Welcome to the blog for Free Your Mind mental health anti-stigma campaign

This is the blog for the Free Your Mind campaign which aims to battle stigma towards mental illness through the use of music, art, film, and culture.
The blog consists of informative and, hopefully, entertaining articles/posts.
Enjoy! :-)

Wednesday, 27 April 2011

FYM will be away for a short while...

Hi guys,

This is a short blog post to let you know that I will not be posting as Free Your Mind for a short while due to being sectioned.

As soon as I'm discharged, I promise that posting will continue as usual.

Thank you for continuing to support Free Your Mind and thank you for continuing to read this blog.

Take care.

Peace & Love.
Nicola Edwards of FYM. x

Monday, 18 April 2011

Using the term 'Service User'

"Service User" is a generic term used by many mental health service providers, particularly within the public sector, as a description of the people who use mental health services. But, amongst both the people using the services and mental health professionals alike, there are many who find this term too ambiguous and feel it carries its own negative implications or connotations.

Personally, I am indifferent to the term "Service User", but I was interested to know where issues with this terminology come from; what the alternative terms are; and what stigma, if any, is attached to this term.

Some of the issues I've heard stated with the term "Service User" include its ambiguity - some people feel it says nothing of the problems and issues faced by those with mental illnesses, and many whom are classed as "Service Users" feel this is inaccurate if they do not in fact use any mental health services. Other issues with the term include its implications that a person has a dependency on a service, as well as negative connotations of the word "user" - for example, this term could describe someone manipulating others, or a person who uses illicit substances.

However, at the same time; "Service User" is a generic term of a business-like nature, it may not be an entirely pleasant phrase, but, when used in the correct context, it is accurate terminology for describing a person who receives support from services.

There is alternative terminology to the term "Service User", which includes: "Client", "Patient" and "Survivors". But there is disagreement on which terms are appropriate.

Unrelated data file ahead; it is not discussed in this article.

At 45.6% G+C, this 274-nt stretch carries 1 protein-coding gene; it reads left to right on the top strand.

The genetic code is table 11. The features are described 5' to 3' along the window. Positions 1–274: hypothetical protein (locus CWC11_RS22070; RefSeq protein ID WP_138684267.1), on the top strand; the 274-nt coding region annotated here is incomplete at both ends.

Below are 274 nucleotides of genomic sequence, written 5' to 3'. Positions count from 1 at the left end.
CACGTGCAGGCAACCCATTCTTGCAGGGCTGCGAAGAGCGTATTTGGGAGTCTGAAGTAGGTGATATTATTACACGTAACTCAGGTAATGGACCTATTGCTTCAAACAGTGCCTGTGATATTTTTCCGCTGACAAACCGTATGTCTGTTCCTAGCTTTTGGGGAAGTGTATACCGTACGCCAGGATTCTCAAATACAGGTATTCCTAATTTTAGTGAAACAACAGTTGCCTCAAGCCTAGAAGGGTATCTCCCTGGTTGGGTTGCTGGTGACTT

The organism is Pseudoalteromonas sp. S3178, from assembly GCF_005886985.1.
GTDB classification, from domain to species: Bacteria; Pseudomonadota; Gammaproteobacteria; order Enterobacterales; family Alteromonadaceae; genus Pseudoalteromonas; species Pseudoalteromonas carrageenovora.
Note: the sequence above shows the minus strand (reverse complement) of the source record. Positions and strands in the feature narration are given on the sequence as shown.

The Mental Health Foundation defined the terms used to refer to those with a mental illness, such as "Service User", "Patient", "Client", etc., in regards to their literal meanings and why they are used by mental health services and professionals.

"Service Users" -- This is a 'popular term with service providers... used as a generic description of the people who use mental health services.'

"Clients" -- 'Emphasises the professional nature of the relationship with the mental health professional.'

"Patients" -- This is a widely used term which, according to the Mental Health Foundation, 'stresses the medical focus of the relationship between the person and the service.'

"Survivors" -- 'A term used to describe people experiencing/living through mental health problems and/or the consequences of a life event - such as sexual abuse... It is regarded as more empowering than the more passive "sufferer" with its connotations of "victim".'

The terminology "Survivor" is not to be confused with "Psychiatric Survivor"

"Psychiatric Survivors" -- According to the Mental Health Foundation, "Psychiatric Survivor" is 'A 'rights' based term used by mental health/survivor activists who assert that some forms of psychiatric treatment can e considered abusive. They campaign for reforms to end the powers of psychiatry to compulsorily detain people and enforce treatment against their will.'

The Psychiatrist (Formerly The Psychiatrist Bulletin) carried out a survey amongst mental health professionals to determine which terms they felt receivers of mental health services should be known as (from their professional viewpoint as someone working for these services). "Patient" was found to be the preferred term by psychiatrists and nurses. The term "Client" was found to be an equally preferable term as "Patient", in alternative to "Service User", by social workers and occupational therapists. "Service User" was found by the survey to be the most disliked terminology overall.

It appears to me that issue with the term "Service User" is down to its connotations and implications, rather than it actually being a derogatory term. Most of the terminology used to describe a person receiving support from a mental health service seem to be evidence-based - which, in my opinion, is how they should be.

"Service User" is a generic term widely used to describe people who receive support from mental health services, but, it can still carry negative implications and connotations; even though the terminology itself is not derogatory.

There are many terms and it is impossible to please everyone, but I think the important thing to remember is the term "Service User" does not describe an individual - in regards to their personality and personal characteristics - but refers to an "activity" in which they partake as part of their everyday lives.